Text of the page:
We are independent & ad-supported. We may earn a commission for purchases made through our links.
Advertiser Disclosure
Our website is an independent, advertising-supported platform. We provide our content free of charge to our readers, and to keep it that way, we rely on revenue generated through advertisements and affiliate partnerships. This means that when you click on certain links on our site and make a purchase, we may earn a commission. Learn more.
How We Make Money
We sustain our operations through affiliate commissions and advertising. If you click on an affiliate link and make a purchase, we may receive a commission from the merchant at no additional cost to you. We also display advertisements on our website, which help generate revenue to support our work and keep our content free for readers. Our editorial team operates independently of our advertising and affiliate partnerships to ensure that our content remains unbiased and focused on providing you with the best information and recommendations based on thorough research and honest evaluations. To remain transparent, we’ve provided a list of our current affiliate partners here.

What Should I Expect During Recovery from a Laminectomy?

By Jami Yontz
Updated Mar 03, 2024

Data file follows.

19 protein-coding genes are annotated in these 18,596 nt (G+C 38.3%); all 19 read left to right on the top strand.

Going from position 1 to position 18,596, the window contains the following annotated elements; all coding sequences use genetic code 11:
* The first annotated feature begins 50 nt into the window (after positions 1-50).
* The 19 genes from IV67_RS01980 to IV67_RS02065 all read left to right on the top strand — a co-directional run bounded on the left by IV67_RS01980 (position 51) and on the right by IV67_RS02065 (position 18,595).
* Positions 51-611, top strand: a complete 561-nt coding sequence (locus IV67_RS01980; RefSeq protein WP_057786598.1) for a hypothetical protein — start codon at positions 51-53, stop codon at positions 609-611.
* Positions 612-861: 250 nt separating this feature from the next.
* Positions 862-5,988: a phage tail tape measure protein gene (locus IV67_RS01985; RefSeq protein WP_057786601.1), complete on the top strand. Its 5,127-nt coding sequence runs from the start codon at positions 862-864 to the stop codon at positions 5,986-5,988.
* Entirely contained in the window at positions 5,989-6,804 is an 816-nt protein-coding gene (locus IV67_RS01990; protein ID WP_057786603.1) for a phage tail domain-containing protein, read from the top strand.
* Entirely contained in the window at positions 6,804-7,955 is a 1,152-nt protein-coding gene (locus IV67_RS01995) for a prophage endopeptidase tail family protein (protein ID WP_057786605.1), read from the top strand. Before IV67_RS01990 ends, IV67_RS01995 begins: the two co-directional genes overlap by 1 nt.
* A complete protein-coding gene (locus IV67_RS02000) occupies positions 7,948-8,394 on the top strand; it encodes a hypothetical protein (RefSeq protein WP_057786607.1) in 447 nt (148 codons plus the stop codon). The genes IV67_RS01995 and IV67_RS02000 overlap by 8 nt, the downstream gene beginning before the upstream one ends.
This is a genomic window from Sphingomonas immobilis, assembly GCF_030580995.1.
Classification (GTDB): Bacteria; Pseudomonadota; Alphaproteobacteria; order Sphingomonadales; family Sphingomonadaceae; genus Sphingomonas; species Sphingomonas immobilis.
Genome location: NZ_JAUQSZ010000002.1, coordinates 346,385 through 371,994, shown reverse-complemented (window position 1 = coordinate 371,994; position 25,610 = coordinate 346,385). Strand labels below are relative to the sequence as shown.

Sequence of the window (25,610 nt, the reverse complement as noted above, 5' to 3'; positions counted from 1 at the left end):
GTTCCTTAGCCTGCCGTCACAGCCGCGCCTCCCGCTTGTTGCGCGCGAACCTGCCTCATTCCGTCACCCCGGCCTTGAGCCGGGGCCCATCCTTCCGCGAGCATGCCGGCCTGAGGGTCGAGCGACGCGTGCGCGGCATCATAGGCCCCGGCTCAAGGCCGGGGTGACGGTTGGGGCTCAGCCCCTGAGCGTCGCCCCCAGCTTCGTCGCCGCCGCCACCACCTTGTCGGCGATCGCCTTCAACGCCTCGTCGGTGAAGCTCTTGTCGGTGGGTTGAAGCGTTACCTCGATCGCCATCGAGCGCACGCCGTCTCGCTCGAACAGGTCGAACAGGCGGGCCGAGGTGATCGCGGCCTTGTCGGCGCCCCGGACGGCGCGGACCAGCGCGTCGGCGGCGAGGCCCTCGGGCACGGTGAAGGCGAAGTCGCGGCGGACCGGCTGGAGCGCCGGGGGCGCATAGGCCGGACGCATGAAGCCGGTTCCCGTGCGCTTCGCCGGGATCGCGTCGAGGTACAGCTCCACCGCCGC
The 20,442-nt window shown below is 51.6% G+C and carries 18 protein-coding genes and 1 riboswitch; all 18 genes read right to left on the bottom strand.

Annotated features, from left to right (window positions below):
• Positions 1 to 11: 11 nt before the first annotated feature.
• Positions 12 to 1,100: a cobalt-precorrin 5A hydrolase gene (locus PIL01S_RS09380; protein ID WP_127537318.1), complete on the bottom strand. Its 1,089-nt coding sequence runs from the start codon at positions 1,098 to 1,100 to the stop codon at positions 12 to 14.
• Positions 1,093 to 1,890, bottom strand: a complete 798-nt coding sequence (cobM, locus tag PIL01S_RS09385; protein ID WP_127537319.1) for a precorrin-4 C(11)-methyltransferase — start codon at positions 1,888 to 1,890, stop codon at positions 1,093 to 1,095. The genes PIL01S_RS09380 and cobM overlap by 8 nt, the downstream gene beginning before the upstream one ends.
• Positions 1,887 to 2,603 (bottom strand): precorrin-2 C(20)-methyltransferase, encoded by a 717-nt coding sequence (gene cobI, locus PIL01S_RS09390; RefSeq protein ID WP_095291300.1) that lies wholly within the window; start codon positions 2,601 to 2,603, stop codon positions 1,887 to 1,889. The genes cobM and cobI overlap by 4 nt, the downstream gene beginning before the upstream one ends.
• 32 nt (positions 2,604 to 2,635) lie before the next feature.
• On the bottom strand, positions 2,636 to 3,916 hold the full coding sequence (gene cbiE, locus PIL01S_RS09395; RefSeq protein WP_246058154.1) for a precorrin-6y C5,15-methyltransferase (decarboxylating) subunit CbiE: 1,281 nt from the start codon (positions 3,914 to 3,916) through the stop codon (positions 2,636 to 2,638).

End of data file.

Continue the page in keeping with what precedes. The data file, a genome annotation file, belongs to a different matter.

Our promise to you
The Health Board is dedicated to creating trustworthy, high-quality content that always prioritizes transparency, integrity, and inclusivity above all else. Our ensure that our content creation and review process includes rigorous fact-checking, evidence-based, and continual updates to ensure accuracy and reliability.

Our Promise to you

Founded in 2002, our company has been a trusted resource for readers seeking informative and engaging content. Our dedication to quality remains unwavering—and will never change. We follow a strict editorial policy, ensuring that our content is authored by highly qualified professionals and edited by subject matter experts. This guarantees that everything we publish is objective, accurate, and trustworthy.

Over the years, we've refined our approach to cover a wide range of topics, providing readers with reliable and practical advice to enhance their knowledge and skills. That's why millions of readers turn to us each year. Join us in celebrating the joy of learning, guided by standards you can trust.

Editorial Standards

At The Health Board, we are committed to creating content that you can trust. Our editorial process is designed to ensure that every piece of content we publish is accurate, reliable, and informative.

Our team of experienced writers and editors follows a strict set of guidelines to ensure the highest quality content. We conduct thorough research, fact-check all information, and rely on credible sources to back up our claims. Our content is reviewed by subject-matter experts to ensure accuracy and clarity.

We believe in transparency and maintain editorial independence from our advertisers. Our team does not receive direct compensation from advertisers, allowing us to create unbiased content that prioritizes your interests.